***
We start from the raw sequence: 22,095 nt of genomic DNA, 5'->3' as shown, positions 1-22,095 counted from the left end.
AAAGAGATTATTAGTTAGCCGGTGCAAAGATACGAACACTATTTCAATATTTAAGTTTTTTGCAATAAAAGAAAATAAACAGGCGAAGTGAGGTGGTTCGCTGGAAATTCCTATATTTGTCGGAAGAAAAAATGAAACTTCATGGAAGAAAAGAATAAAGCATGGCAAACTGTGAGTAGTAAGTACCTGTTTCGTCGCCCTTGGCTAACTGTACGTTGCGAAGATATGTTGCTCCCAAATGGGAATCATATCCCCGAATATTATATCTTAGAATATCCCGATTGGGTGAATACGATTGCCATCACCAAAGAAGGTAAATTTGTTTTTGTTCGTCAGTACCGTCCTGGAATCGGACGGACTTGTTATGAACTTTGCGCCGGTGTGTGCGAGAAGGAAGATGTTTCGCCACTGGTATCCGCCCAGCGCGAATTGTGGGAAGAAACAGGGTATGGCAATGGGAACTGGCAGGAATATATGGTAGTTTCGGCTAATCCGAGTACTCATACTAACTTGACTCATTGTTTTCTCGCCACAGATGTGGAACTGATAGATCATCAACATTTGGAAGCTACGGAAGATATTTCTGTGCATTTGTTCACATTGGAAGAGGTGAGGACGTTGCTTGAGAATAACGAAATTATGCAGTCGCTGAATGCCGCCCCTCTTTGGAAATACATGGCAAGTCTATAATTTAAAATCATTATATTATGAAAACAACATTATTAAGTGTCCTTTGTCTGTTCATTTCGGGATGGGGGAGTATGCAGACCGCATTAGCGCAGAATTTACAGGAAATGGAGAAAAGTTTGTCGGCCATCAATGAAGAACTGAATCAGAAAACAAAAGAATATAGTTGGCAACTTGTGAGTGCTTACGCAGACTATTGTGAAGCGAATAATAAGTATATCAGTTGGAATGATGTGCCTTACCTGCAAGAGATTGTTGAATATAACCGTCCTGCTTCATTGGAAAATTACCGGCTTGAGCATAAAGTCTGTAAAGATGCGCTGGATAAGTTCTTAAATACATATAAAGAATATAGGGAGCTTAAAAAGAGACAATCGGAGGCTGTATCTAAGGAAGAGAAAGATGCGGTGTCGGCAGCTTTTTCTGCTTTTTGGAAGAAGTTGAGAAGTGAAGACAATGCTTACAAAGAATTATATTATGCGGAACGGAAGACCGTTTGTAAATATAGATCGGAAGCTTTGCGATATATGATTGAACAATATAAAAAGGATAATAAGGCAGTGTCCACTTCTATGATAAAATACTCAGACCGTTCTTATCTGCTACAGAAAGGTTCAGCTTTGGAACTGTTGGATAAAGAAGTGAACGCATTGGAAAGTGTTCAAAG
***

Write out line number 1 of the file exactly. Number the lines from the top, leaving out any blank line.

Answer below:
We start from the raw sequence: 22,095 nt of genomic DNA, 5'->3' as shown, positions 1-22,095 counted from the left end.